Tuesday, November 23, 2010


Normally this time of the year, I spend a lot of time being thankful for my family, my friends, the successes I’ve had, and the fact that I’m not out on the street yet.

I’m still thankful for all of those things. This year, though, I’d like to give thanks to something else.

The Universe.

I've never been a particularly religious person, but I do believe there's something. Call it God, Allah, the Universe - whatever you'd like. Too many amazing, unexplained things happen for there not to be something higher than us.

Anyway, I'm thankful, because the real miracle is that despite all the odds stacked against it, all the ways the Universe could have gone, all the crazy, irregular and highly unlikely conditions that happen to come together here on this big rock in space... we exist.

What's more, we exist in a truly magical time. We can get in our cars and drive to places that took earlier people days to reach. We can fly to almost any point on the planet we'd like to visit. We have a wealth of knowledge and information at our fingertips, no further than the closest Internet connection.

Most of all, we are alive. And it's amazing to be alive.

I'm thankful for that.


Kim Smith said...

It is amazing, isn't it? How lucky we all are to be living in this time. And with each other. I am thankful for this also, SW. good post!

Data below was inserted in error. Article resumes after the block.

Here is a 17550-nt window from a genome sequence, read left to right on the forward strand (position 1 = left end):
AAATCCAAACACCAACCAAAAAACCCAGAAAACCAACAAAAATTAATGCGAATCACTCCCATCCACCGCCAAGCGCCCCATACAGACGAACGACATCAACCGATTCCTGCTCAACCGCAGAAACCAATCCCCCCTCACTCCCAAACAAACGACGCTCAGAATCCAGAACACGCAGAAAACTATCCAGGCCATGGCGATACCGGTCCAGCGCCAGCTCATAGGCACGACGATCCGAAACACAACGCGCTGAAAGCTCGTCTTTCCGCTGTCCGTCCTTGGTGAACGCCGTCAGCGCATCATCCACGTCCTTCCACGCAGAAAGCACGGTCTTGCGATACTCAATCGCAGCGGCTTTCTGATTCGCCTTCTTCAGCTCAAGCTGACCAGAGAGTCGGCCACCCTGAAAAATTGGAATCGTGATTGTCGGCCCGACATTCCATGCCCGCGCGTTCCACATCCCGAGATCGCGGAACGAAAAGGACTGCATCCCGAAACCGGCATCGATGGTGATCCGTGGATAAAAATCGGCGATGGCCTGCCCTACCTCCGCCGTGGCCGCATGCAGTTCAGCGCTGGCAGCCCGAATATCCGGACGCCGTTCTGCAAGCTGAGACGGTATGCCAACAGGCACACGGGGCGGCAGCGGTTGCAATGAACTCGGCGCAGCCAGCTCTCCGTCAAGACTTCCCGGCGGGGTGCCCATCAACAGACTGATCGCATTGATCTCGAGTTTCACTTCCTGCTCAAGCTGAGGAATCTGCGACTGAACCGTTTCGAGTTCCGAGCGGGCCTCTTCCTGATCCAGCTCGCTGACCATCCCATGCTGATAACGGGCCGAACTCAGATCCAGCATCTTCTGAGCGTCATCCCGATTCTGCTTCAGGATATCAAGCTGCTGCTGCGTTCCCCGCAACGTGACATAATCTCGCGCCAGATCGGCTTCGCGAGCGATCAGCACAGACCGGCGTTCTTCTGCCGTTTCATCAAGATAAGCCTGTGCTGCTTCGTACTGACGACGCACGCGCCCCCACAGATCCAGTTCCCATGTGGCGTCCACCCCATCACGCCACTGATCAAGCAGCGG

Aaron Paul Lazar said...

Me, too, SW. Lovely sentiments, and so true! Thanks and have a wonderful Thanksgiving holiday!

Joylene Nowell Butler said...

I'm ashamed and embarrassed to admit that I don't always appreciate how wonderful and magical life is. Then I read blogs like this one and thank my lucky stars that I know such interesting people. Kudos. SW.

In appreciation for all my blogger friends, I'm holding a contest at my blog. Guess when the ice comes off the lake and you win a copy of my suspense thriller Dead Witness.

Aaron Paul Lazar said...

Cool contest, Joylene! Very innovative!

Marta Stephens said...

I’ve always been fascinated with how people lived in the 17th and 18th centuries—such simple, unrushed lives. Then reality hits hard with thoughts of outhouses and deadly deceases, and no central heating, indoor plumbing, or trash collection. Call me spoiled, but I’m grateful I came along when I did. LOL